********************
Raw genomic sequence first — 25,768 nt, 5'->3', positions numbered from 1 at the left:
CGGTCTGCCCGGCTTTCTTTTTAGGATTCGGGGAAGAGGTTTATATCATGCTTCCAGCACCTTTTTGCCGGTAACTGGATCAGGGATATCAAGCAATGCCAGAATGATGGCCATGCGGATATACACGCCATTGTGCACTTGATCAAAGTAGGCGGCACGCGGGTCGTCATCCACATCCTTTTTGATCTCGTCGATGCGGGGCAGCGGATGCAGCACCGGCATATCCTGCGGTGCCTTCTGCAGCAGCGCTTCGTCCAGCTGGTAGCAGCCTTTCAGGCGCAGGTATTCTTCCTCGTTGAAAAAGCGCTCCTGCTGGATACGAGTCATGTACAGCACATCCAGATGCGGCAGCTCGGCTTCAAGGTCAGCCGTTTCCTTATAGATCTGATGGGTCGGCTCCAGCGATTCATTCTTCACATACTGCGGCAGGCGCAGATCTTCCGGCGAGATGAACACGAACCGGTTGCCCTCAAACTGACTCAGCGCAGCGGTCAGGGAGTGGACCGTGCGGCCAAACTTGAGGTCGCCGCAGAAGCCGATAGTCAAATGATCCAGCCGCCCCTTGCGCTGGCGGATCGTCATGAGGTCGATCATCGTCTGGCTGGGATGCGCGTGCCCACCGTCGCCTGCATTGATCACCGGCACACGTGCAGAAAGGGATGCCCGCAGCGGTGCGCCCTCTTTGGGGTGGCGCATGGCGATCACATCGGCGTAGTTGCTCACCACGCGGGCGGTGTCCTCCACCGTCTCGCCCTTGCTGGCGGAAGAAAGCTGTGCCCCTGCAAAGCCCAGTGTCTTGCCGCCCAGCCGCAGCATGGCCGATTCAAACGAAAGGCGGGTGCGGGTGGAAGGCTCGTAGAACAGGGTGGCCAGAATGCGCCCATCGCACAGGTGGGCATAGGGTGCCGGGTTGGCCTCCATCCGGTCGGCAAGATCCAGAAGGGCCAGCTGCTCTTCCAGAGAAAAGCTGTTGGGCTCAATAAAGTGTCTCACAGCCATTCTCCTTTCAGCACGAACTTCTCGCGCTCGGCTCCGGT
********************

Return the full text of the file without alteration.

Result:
Raw genomic sequence first — 25,768 nt, 5'->3', positions numbered from 1 at the left:
CGGTCTGCCCGGCTTTCTTTTTAGGATTCGGGGAAGAGGTTTATATCATGCTTCCAGCACCTTTTTGCCGGTAACTGGATCAGGGATATCAAGCAATGCCAGAATGATGGCCATGCGGATATACACGCCATTGTGCACTTGATCAAAGTAGGCGGCACGCGGGTCGTCATCCACATCCTTTTTGATCTCGTCGATGCGGGGCAGCGGATGCAGCACCGGCATATCCTGCGGTGCCTTCTGCAGCAGCGCTTCGTCCAGCTGGTAGCAGCCTTTCAGGCGCAGGTATTCTTCCTCGTTGAAAAAGCGCTCCTGCTGGATACGAGTCATGTACAGCACATCCAGATGCGGCAGCTCGGCTTCAAGGTCAGCCGTTTCCTTATAGATCTGATGGGTCGGCTCCAGCGATTCATTCTTCACATACTGCGGCAGGCGCAGATCTTCCGGCGAGATGAACACGAACCGGTTGCCCTCAAACTGACTCAGCGCAGCGGTCAGGGAGTGGACCGTGCGGCCAAACTTGAGGTCGCCGCAGAAGCCGATAGTCAAATGATCCAGCCGCCCCTTGCGCTGGCGGATCGTCATGAGGTCGATCATCGTCTGGCTGGGATGCGCGTGCCCACCGTCGCCTGCATTGATCACCGGCACACGTGCAGAAAGGGATGCCCGCAGCGGTGCGCCCTCTTTGGGGTGGCGCATGGCGATCACATCGGCGTAGTTGCTCACCACGCGGGCGGTGTCCTCCACCGTCTCGCCCTTGCTGGCGGAAGAAAGCTGTGCCCCTGCAAAGCCCAGTGTCTTGCCGCCCAGCCGCAGCATGGCCGATTCAAACGAAAGGCGGGTGCGGGTGGAAGGCTCGTAGAACAGGGTGGCCAGAATGCGCCCATCGCACAGGTGGGCATAGGGTGCCGGGTTGGCCTCCATCCGGTCGGCAAGATCCAGAAGGGCCAGCTGCTCTTCCAGAGAAAAGCTGTTGGGCTCAATAAAGTGTCTCACAGCCATTCTCCTTTCAGCACGAACTTCTCGCGCTCGGCTCCGGT